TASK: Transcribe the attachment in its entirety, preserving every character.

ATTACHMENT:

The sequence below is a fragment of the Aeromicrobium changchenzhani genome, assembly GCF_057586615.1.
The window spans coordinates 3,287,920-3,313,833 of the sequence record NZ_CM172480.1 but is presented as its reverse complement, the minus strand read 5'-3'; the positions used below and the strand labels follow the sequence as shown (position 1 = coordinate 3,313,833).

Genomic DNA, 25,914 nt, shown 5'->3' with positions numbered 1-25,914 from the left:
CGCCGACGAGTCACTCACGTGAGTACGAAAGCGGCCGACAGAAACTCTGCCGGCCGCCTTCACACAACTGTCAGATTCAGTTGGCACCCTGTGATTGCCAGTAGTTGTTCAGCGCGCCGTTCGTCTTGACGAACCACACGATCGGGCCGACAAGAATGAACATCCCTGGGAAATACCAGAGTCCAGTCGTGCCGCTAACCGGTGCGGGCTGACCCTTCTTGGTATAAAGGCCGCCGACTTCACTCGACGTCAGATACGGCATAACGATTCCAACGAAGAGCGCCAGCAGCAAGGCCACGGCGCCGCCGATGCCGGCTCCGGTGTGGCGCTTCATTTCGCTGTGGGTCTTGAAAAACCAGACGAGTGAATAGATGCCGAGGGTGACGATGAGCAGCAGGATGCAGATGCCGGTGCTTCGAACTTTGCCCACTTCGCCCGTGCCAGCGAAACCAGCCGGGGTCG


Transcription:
The sequence below is a fragment of the Aeromicrobium changchenzhani genome, assembly GCF_057586615.1.
The window spans coordinates 3,287,920-3,313,833 of the sequence record NZ_CM172480.1 but is presented as its reverse complement, the minus strand read 5'-3'; the positions used below and the strand labels follow the sequence as shown (position 1 = coordinate 3,313,833).

Genomic DNA, 25,914 nt, shown 5'->3' with positions numbered 1-25,914 from the left:
CGCCGACGAGTCACTCACGTGAGTACGAAAGCGGCCGACAGAAACTCTGCCGGCCGCCTTCACACAACTGTCAGATTCAGTTGGCACCCTGTGATTGCCAGTAGTTGTTCAGCGCGCCGTTCGTCTTGACGAACCACACGATCGGGCCGACAAGAATGAACATCCCTGGGAAATACCAGAGTCCAGTCGTGCCGCTAACCGGTGCGGGCTGACCCTTCTTGGTATAAAGGCCGCCGACTTCACTCGACGTCAGATACGGCATAACGATTCCAACGAAGAGCGCCAGCAGCAAGGCCACGGCGCCGCCGATGCCGGCTCCGGTGTGGCGCTTCATTTCGCTGTGGGTCTTGAAAAACCAGACGAGTGAATAGATGCCGAGGGTGACGATGAGCAGCAGGATGCAGATGCCGGTGCTTCGAACTTTGCCCACTTCGCCCGTGCCAGCGAAACCAGCCGGGGTCG